• These teams beat the odds in September
The first year of Houston in the American League evened out the divisions, but it didn’t stop a little madness from happening: A tie for the second Wild Card spot between Tampa Bay and Texas extended the season one extra day with a tiebreaker game. (Tampa Bay won, and then won the AL Wild Card Game over Cleveland.) Otherwise, this was a pro forma pennant chase, with the NL mostly settled for weeks, with the Cardinals, Dodgers and Braves cruising to division crowns. That trend would continue into the postseason: The Red Sox and the Cards were the teams with the best records in their leagues, and they ended up meeting in the World Series.
The Angels, Yankees and Astros all fought tooth and nail down the stretch for that final Wild Card spot, with the Yankees clinching on the final weekend and the Astros sneaking in on the final day. The real fun of this year was the NL Central, with the defending champion Cardinals battling the insurgent Pirates and the suddenly extremely relevant Cubs for the last three months of the season. All three teams won at least 97 games, with the Cards hanging on, but ultimately paying the price for it: They were worn down by the time they faced the surging Cubs in the NLDS. The real fun team of the final month might have been the Mets, who went 20-8, a run that carried them to their first NL East crown since 2006 and all the way to the World Series.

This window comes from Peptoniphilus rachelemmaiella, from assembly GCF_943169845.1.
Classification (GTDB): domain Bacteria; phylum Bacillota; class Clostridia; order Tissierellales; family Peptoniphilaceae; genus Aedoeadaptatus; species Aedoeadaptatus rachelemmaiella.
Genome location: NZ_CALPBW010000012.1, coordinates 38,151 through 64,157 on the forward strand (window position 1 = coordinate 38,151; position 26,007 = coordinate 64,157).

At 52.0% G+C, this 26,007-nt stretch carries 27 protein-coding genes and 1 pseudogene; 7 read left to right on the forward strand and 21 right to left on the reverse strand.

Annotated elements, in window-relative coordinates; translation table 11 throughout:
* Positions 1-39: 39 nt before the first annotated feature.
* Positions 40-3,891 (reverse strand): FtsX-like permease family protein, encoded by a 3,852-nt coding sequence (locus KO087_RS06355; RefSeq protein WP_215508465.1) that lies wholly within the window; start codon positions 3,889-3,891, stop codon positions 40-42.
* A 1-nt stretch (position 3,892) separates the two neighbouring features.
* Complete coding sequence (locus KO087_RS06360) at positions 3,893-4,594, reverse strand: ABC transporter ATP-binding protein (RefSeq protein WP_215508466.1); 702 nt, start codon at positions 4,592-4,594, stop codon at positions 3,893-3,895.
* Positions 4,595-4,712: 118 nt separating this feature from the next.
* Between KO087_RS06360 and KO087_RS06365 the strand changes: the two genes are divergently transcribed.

The first year of the Wild Card Game featured one race going down to the wire, with Oakland beating Texas on the last day of the season, winning that division despite being two games back when the series began. It was the culmination of a stretch of frustrating Octobers for the Rangers, which had lost the two previous World Series. The Orioles beat the Rangers in the AL Wild Card Game, and Texas hasn’t won a postseason series since. The Nationals won on the final day of the season to clinch home-field advantage throughout the NL playoffs … not that it would do them much good, as they lost a heartbreaking Game 5 of the NLDS to the Cardinals at Nationals Park.
With two weeks left in the season, there was only one team (Minnesota) that had clinched a playoff spot, which is always a good sign. The AL East had a battle between the Yankees and the Rays that went down to the last day of the season, the NL Wild Card had several teams jockeying for position and, most enjoyably, the Giants and the Padres (who had led the NL West for most of the year) had a series on the last weekend to decide their division. The Giants ended up hanging on -- a loss against the Padres could have led to an NL West tiebreaker and a Wild Card tiebreaker with the Braves -- and this was definitely not the final time we’d be discussing the Giants in 2010, as they went on to win their first title since the franchise moved to San Francisco in 1958.
You knew this was obviously going to be No. 1. The most fun final day in recent baseball history...
And the madness of that fall was just getting started, culminating with the 2011 World Series, which featured the Cardinals’ epic Game 6 comeback (and then Game 7 clinch) against the Rangers.